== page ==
You can stop whining about how hard it is to be young now.

More and more often, I’ve been seeing articles bemoaning being in your twenties (in particular, Thought Catalog and the HuffPost Blog love making lists on this topic). I wrote a goofy version (at least I like to think so) myself–far less, well, serious and doom-y. But I’m really, really, REALLY getting tired of people bitching and moaning about being twenty-whatever in combination with one of the following:

A. Not having a job. I get that this is frustrating. I do. Having a degree that you worked hard for and that you can seemingly wipe your ass with sucks. However, there is not some sort of cosmic significance to your lack of employment. We have a shitty economy. We are, realistically, in a rec(depr)ession, and you’re pretty much at the bottom of the ladder. It is, yes, adversity that you have to work through, but plenty of other people have worked through it before you. It is not something special for our generation, it does not make you better/unique/more self-aware. You’re also the one who refuses to do menial labor because you’ve been fore fed some bullshit about it being below you for the last two decades. You annoy me. Shut the hell up already.

B. Being single. And drunk. And single. Okay, I get it. You’re lonely. And you’re verging on being a full-blown alcoholic. This has nothing to do with being in your twenties. Being drunk and lonely is not a profound experience, nor is it the special property of the young.

C. Feeling directionless and using your blog to whine about it. Blogging always straddles that strange line between making your point and getting whiny in order to elicit sympathy from total strangers. One thing that is true about many people in their twenties (but also true of many teens and even a boatload of baby boomers) is a need for constant reassurance/confirmation from their social circle. Why else would social media be so addictive and so conducive to the humblebrag?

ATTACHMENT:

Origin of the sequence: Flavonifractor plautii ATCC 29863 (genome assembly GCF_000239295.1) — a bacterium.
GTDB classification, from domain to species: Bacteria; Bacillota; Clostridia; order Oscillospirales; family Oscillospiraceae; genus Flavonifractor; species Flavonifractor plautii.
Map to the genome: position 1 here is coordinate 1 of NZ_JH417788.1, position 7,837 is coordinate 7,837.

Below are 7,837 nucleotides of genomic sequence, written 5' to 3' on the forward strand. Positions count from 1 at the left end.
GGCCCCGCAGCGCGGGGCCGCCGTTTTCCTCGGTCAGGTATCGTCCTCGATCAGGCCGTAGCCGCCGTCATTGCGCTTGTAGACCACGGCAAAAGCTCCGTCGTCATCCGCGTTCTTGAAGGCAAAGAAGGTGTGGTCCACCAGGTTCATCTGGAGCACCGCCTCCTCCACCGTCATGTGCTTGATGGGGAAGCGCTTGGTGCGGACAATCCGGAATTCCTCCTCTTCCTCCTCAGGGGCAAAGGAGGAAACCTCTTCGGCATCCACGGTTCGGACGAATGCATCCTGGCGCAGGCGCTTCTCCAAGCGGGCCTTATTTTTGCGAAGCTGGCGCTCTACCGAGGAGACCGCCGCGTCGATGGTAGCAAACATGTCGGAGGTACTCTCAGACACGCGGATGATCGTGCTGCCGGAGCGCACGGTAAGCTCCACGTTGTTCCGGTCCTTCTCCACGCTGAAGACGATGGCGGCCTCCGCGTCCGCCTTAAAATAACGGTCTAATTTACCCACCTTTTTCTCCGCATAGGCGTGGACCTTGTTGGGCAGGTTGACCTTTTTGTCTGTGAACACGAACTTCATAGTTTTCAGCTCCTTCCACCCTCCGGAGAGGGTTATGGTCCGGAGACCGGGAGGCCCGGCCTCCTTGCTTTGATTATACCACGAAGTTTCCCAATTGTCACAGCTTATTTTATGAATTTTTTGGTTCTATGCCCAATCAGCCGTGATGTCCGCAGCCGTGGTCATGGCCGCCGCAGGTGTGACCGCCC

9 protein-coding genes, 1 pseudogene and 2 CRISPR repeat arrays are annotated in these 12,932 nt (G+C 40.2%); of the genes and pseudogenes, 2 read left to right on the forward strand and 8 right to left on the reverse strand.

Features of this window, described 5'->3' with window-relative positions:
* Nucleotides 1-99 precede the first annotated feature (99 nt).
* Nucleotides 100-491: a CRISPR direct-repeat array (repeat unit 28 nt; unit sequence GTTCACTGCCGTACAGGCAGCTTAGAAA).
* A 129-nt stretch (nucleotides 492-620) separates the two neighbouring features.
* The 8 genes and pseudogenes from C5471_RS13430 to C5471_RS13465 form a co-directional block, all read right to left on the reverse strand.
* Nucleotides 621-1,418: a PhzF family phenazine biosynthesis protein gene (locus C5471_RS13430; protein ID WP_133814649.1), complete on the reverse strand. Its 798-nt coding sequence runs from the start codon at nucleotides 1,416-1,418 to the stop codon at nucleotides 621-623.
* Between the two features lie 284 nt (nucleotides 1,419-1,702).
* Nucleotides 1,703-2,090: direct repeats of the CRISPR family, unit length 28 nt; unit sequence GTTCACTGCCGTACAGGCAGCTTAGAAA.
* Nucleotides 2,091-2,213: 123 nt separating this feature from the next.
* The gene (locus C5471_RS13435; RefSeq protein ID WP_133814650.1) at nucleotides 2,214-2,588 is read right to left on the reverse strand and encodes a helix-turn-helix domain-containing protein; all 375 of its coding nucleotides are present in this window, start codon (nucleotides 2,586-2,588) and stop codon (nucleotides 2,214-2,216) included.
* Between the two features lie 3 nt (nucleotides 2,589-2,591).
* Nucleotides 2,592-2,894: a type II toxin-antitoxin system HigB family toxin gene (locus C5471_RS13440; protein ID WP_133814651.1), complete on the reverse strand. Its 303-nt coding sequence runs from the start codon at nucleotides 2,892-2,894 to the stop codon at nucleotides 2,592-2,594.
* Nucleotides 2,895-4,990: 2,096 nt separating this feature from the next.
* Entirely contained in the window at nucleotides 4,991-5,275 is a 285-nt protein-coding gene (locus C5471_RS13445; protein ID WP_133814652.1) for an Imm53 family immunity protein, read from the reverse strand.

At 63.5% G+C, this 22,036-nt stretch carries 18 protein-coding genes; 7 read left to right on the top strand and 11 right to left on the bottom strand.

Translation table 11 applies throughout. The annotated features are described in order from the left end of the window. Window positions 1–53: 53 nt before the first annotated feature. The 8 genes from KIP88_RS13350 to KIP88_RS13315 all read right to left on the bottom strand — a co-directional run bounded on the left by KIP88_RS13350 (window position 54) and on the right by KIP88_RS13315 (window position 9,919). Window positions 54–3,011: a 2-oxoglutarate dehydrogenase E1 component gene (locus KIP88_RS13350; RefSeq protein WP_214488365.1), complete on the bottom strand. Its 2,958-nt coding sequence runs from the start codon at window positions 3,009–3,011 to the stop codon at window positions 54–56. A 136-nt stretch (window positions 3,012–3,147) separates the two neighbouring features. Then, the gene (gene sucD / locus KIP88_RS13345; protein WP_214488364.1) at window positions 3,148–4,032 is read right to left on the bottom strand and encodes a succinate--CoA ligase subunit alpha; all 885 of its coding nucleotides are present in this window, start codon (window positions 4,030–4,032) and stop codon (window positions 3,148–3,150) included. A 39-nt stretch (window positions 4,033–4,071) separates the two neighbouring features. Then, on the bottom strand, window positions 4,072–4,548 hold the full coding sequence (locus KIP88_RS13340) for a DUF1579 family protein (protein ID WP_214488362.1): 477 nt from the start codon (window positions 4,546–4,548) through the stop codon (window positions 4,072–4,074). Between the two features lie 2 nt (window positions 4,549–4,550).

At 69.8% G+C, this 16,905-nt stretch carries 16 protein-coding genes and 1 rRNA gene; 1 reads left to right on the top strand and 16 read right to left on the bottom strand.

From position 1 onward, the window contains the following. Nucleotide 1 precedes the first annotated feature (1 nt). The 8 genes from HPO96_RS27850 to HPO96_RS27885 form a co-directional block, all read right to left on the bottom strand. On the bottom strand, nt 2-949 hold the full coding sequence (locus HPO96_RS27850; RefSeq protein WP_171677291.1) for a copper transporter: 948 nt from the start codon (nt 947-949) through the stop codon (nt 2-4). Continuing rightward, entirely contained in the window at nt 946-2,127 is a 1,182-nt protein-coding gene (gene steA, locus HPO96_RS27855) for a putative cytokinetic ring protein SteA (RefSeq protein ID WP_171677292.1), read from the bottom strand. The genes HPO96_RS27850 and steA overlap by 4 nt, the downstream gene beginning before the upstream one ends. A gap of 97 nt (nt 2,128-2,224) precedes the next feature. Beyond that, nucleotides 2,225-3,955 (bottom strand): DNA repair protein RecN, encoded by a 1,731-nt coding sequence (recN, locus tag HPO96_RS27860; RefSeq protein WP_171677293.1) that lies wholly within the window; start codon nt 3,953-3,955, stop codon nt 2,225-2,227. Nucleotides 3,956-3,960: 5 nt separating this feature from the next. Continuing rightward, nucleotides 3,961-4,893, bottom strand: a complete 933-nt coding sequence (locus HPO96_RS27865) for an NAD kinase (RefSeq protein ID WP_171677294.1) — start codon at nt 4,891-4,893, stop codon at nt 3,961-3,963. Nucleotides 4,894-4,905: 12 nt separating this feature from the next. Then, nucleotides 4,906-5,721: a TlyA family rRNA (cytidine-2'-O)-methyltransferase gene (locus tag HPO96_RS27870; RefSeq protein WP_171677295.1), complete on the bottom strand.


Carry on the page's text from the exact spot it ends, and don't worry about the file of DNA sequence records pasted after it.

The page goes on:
D. Being too far or too little self-aware. It depends on who you ask on this one, but for all the time you, author of blogpost/article, are spending reflecting on being in your twenties (instead of oh, I don’t know, living them) I sure hope you’re erring on the “too much” side of this equation. Honestly, quit taking yourself so seriously. Chances are, by the time you hit your mid twenties, you’ll experience something that will change the way you see the world or yourself. That’s healthy and appropriate. Whether that’s losing a beloved grandparent, having to break off a long-term relationship, or even getting a first phone call from a collections department, all of these things can force you to crawl out of your (supposed) vodka-induced coma from part B of this list and re-evaluate your shit. It’s called life, and it is not special or particular to being a young adult.

E. Whining about being broke. Your parents are paying (or stopped paying) your rent/grocery bill/phone bill/bar bill/healthcare bills (think Lena Dunham à la Girls). You live in New York/L.A./Miami/Chicago. Um. What did you think was going to happen if you moved to a HUGE metropolis and had, if we refer to part A, NO JOB? Shit is expensive! I hope your parents have already paid off the house they have in Happytown, USA because even a shitty studio apartment in some of those places is probably going to have them forking over twice as much as they did for their mortgage. Give me a break. Stop acting like they’re obliged to be paying for your dumb ass to live the high life while remaining totally oblivious to all of the benefits you do have, like parents who are not only willing but able to help you with your rent.